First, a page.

by Ree Slocum
It was a wet spring morning when I met Irene Engber, owner of Irene’s Garden, at her 10-acre, organic certified vegetable farm located at Black Oak Ranch outside of Laytonville. Just prior to our interview, she gave some last minute instructions to her employees. Beka was to work in the greenhouse planting 300 seeds of each basil variety, while Aaron was asked to deal with a pump that needed repairs. Sounded like a typical, busy farming morning.
Irene and I walked around the wet, muddy rows of garden blocks and, with twinkling brown eyes and hints of a delightful Irish brogue, she wove the story of her adventurous life and current worries with recent farming challenges. I asked her how she’d gotten into farming. “Where to start?” she responded. “Well, I was a secretary in Dublin and decided there was more to life than this,” she answered. It was the 1970s, and she had been about twenty-one and eager to travel. She needed money, so she ended up both traveling and earning money as a nanny, first in Greece and later in Toronto, Canada. Irene traveled with the Toronto family as they vacationed in Miami and used that opportunity to stay in the United States. She had vague plans to take a bus across the country to San Francisco and then fly back home to Dublin, but she was robbed on the bus, ended up broke, and met a man who told her about a place she could stay and work to earn enough money to get back to Ireland.
Young, shy Irene got off the bus at Desert Center, California. She was alone in the tiny settlement, walked a short distance through the brush, found the house she was looking for, and landed in the arms of some members of the Hog Farm collective. This branch of the legendary, communal hippie family was tending twenty-six acres of table grapes in the surrounding desert. Although Irene initially felt out of her element, she soon realized she’d found home. She was tutored about grape cultivation by long-bearded Evan, who later became her husband. “By the end of the day I was in love with it all! With the work, and to wake up every morning and know that the sun was gonna shine was huge for me since I grew up in Ireland. Lunch was brought out to us in the field. It was well organized and very friendly.” Irene cancelled her travel plans and continued farming in the desert for the next eight years. She and Evan eventually married and raised their children on the desert vineyard until they all moved to Mendocino County.
Twenty-nine years have passed since Irene first started farming on a half acre at Black Oak Ranch. She produces food for the Hog Farm families and has gradually expanded the farming to ten acres, which includes an acre of fruit trees. Irene and crew now produce up to 10,000 pounds each of onions, cabbage, carrots, cantaloupes, and more for the Mendo Lake Food Hub, various businesses, and local Farmers Markets.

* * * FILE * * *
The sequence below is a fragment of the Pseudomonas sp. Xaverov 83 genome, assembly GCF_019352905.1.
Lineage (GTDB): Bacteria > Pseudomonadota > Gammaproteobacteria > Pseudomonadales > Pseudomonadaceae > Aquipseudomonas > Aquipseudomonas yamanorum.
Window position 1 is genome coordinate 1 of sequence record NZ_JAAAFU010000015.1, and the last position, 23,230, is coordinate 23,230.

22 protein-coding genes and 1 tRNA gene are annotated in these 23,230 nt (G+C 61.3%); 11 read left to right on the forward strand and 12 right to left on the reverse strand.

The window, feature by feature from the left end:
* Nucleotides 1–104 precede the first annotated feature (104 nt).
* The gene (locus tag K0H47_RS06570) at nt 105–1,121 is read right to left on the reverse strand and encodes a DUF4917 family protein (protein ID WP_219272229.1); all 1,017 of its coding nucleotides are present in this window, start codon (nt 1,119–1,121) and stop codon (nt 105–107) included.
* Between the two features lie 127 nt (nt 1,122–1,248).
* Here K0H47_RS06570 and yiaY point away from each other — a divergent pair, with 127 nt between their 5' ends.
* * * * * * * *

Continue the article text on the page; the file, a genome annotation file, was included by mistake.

Currently, the veteran farmer is witnessing the climate changing more drastically, which is creating new challenges for her and other farmers. The farmers network and share ideas and solutions with one another beyond the usual rusted nut on the disc or gophers snacking in the carrot patch.
The day before our interview, Irene had found aphids on some of the overwintering fava cover crop, planted in the soil where cabbage and broccoli had been lost to aphids the prior year. The infestation had gone too deeply into the plants, and they had to be destroyed. Irene lost thousands of dollars in the process. As she looked at the favas the day of our meeting, she mused, “Hmmm … the aphids aren’t like they were yesterday. It must be the ladybugs doing their job.” But it was scary to see the destroyers of a huge crop reappear. “I never used to worry about aphids, but last year they were the worst I’ve ever seen. I consulted my advisor, “Amigo Bob.” He suggested I use an organic insecticidal soap and plant flowers everywhere— and every ten feet in the cabbage rows—to attract beneficial insects.” The plan includes planting nasturtiums far away from the brassicas to attract the aphids away from the food crops. She’ll then use the soap to kill them, protecting the beneficial insects in her brassicas. It takes lots of work “ … and monitoring, monitoring, monitoring!” she adds.
In the past few years, Irene has been tested in many ways. Her 2016 over-wintering onion crop rotted in the ground because of unseasonal, early, and persistent rain in October. This was a first for the veteran farmer. Her solution? “For this year’s starts, I bought a bunch of baby swimming pools on sale last fall, punched holes in the bottom, filled them with soil, planted the onion seed, and covered everything with a large plastic hoop house so I could control the temperature. They’re doing great! I’ve never had such huge onion starts,” she exclaimed. Soon the baby onions will be transplanted in rows of richly composted soil and, when ready, about 10,000 pounds will be harvested.
As I walked away from Irene’s Garden, I felt a surge of renewed commitment to support local farmers like Irene. I know so many. They work and play hard and are committed and earnest about sustainably producing healthy food for their Mendocino County communities and beyond.
Irene sells her produce through the Mendo Lake Food Hub. Her produce is also available at Geiger’s in Laytonville, Mariposa Market in Willits, the Ukiah Coop, and Farmers Markets. One of Irene’s steadfast helpers, Ariel Hanson, is now managing flower production. Pick some up at the farm to brighten your summer table. Flowers are food for the soul!
Photos by Ree Slocum, courtesy of Mendo Lake Food Hub.
Ree Slocum is a fine art freelance photographer and writer who loves simple, creatively delicious, locally sourced food and beverages and revels in being distracted by the natural world when working in her deck “office.”